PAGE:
Where does one go, and what does one do when the little Museum you work at goes to a "temporary closure " status? Many have wondered...wanting to be effective, and reach out to those who would normally come for a visit, or attend an event. Among our answers was to dive a little bit deeper into our rich collection of artifacts.
The visionaries who launched our Museum in 2002 had tremendous insight into the elements of Irish immigrant life within the neighborhood, and included workplaces, social settings, schools, marketing and religious life among the displays. These provide us modern-day researchers a solid foundation from which to find new discoveries.
Among these is our Photograph and Document Collection from St. Peter's Church, created by Museum Curator and researcher Mary Ellen Hayward. She relied on churchmen and photographers for content, and many have come to marvel at a collection that does not exist elsewhere. It remembers Baltimore's first Catholic Church west of Howard Street, where tens of thousands of Irish (and others) worshipped freely, educated their children and socialized.
We decided to refresh the collection, and reached out to clergy and laymen to solve some mysteries, and illuminate our community of staff, docents, volunteers and Board members who like to tell our story. One particularly fruitful avenue of research began with a simple comment by former Board Member Tim Harvey, who looked at the above photo and commented, "that's Father Moore". Who, what and why, I said?
Some simple searches in old issues of the Baltimore Sun were a revelation. He's one of our heroes today, but is shown in a rather sedate setting, above. He is celebrating Graduation Day with young women who attended the parishes' Business School. They did the work to develop secretarial skills once grammar school was over, and now had the option to not work as shop girls, or do piece work in nearby sweatshops and factories. A nice, neat office job could be theirs.
The central figure of this photo is Rev. John Carroll Moore, pastor of St. Peter the Apostle Church and former chaplain of the Three Hundred Thirteenth Infantry (Baltimore’s Own) in World War I. Father Moore insisted on serving in Europe alongside the young men of the city, and was wounded four times. He was awarded the Distinguished Service Cross for his service.
Students in the photo include:
John Harvey Jr. - 2nd row 7th from the left
Willie Mox - Back Row, far right
Francis Smith - Back row, third from the left
Anne Budelis - Third row, second from the left
Edward Gaffney - Back row 2nd from the right
Father Moore was known as Baltimore’s Hero Priest, and was honored by both Governor O’Conor and Mayor Jackson on May 25, 1941 by their attendance at a Mass of Celebration led by Archbishop Curley. It was held on the occasion of the 25th anniversary of his ordination. He served as the pastor at St. Peter’s from 1940-1952. A Baltimore native, John Carroll Moore went to grammar school at St. John the Evangelist Male School in Baltimore’s old 10th Ward.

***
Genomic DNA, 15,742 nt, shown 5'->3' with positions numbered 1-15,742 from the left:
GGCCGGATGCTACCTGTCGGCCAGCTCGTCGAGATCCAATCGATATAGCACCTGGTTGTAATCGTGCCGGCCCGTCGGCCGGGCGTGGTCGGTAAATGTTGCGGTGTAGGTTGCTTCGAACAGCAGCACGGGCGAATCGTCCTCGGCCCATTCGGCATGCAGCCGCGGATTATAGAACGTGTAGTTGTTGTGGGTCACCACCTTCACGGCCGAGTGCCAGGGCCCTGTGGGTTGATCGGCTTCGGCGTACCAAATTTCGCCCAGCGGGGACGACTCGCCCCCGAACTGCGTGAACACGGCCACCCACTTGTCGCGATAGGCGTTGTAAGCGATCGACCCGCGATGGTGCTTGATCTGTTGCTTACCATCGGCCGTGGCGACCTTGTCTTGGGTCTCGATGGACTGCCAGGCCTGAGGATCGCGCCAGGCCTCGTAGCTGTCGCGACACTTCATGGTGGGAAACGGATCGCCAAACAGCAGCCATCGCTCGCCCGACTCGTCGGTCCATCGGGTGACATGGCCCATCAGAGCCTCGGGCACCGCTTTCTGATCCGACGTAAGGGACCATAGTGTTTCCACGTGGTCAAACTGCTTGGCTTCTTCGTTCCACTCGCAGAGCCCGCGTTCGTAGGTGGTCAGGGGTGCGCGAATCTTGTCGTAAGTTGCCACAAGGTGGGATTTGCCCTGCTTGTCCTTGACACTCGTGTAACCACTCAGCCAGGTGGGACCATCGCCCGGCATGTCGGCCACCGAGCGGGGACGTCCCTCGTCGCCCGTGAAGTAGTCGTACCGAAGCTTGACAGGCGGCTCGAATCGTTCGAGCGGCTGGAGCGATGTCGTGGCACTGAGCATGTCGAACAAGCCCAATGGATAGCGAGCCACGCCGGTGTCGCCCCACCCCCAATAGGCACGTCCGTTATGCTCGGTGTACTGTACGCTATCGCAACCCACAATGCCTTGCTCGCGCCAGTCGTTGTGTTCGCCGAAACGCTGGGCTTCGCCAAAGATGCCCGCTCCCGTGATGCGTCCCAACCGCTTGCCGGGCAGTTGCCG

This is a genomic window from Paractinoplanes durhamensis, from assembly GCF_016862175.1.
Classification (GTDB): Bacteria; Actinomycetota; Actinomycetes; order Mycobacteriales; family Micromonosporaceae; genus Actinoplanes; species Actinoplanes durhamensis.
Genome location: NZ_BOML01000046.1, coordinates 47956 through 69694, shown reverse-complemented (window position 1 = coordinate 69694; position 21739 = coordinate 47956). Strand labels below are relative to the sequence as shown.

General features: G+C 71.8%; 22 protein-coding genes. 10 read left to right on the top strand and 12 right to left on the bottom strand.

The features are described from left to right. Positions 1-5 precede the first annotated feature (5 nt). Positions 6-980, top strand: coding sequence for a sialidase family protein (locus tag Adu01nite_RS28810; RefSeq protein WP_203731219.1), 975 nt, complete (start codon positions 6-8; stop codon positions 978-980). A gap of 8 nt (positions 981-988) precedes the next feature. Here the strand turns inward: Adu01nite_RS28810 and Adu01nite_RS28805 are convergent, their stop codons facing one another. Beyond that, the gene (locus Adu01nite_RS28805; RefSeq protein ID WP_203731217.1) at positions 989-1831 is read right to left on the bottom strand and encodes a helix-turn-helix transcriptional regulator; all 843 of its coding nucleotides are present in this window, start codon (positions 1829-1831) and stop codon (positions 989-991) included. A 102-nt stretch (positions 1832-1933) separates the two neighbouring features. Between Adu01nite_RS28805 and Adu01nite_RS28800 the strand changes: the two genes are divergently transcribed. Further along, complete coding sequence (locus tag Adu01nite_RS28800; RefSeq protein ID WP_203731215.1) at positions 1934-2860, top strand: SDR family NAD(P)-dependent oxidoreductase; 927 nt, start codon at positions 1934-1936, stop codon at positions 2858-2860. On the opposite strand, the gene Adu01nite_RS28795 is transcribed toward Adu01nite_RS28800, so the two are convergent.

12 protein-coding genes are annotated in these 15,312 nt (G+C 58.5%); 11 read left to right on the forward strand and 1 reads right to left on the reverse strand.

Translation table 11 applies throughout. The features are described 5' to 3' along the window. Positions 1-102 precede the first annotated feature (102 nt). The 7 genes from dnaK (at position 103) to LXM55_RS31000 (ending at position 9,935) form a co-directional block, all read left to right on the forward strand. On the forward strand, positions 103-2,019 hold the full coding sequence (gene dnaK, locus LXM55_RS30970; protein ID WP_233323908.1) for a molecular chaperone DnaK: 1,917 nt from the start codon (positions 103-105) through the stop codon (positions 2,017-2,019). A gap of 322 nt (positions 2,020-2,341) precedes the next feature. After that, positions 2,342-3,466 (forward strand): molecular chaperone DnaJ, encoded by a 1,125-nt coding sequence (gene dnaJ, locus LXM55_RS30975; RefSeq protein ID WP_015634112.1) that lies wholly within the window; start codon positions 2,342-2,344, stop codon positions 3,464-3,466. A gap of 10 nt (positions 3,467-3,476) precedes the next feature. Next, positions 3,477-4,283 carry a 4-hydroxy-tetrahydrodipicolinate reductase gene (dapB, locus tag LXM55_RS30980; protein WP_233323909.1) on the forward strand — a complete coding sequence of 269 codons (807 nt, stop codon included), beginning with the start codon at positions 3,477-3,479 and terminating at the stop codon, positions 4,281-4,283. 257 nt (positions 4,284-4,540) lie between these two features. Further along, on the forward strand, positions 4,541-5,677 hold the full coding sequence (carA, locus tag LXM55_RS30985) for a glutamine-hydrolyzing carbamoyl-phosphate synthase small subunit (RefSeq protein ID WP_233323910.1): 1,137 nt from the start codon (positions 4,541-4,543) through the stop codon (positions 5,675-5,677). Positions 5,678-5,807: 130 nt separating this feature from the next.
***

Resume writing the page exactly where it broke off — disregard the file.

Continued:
Father Moore also served as State Chaplain of both the American Legion and Veterans of Foreign War, who assembled in parade formation as part of the ceremonies of the day, and are included in this photo along Hollins Street.
One does wonder exactly how inspired the graduates of 1941 might have been to serve their country, after all that pomp and circumstance. At least one of the graduates did something about it, in his own mischievous way.
Edward Gaffney(age 15) promptly “borrowed” an older brother’s birth certificate and enlisted in World War II, serving in the South Pacific.
He joined his father, and later his son Edward Jr., among the ranks of veterans.
I guess I'm going to call him a hero, too.
Gaffney men and boys were active in the neighborhood: selling newspapers, delivering ice and even running a bootlegging operation in the Hollins Market neighborhood during prohibition. Many were avid boxers.
The men of the family worked in iconic professions of the day, including running horse stalls for the Arabbers who worked in the neighborhoods surrounding Hollins Market. One became a fireman at nearby Fire Station #14.
Albert Gaffney became known as “Hop”, due to a limp that resulted from getting kicked by a horse. He joined with a group that became involved in various crimes, and proved to be a rather poor lookout and getaway driver. That being said, he was quite the popular guy around the neighborhood once he left the "big house".
This photograph was included in a collection of Gaffney family photographs that came our way a few years ago...unlabeled and without context.
I am guessing that this was the "evidence" the feds gathered after raiding the Gaffney operation during Prohibition....but who knows?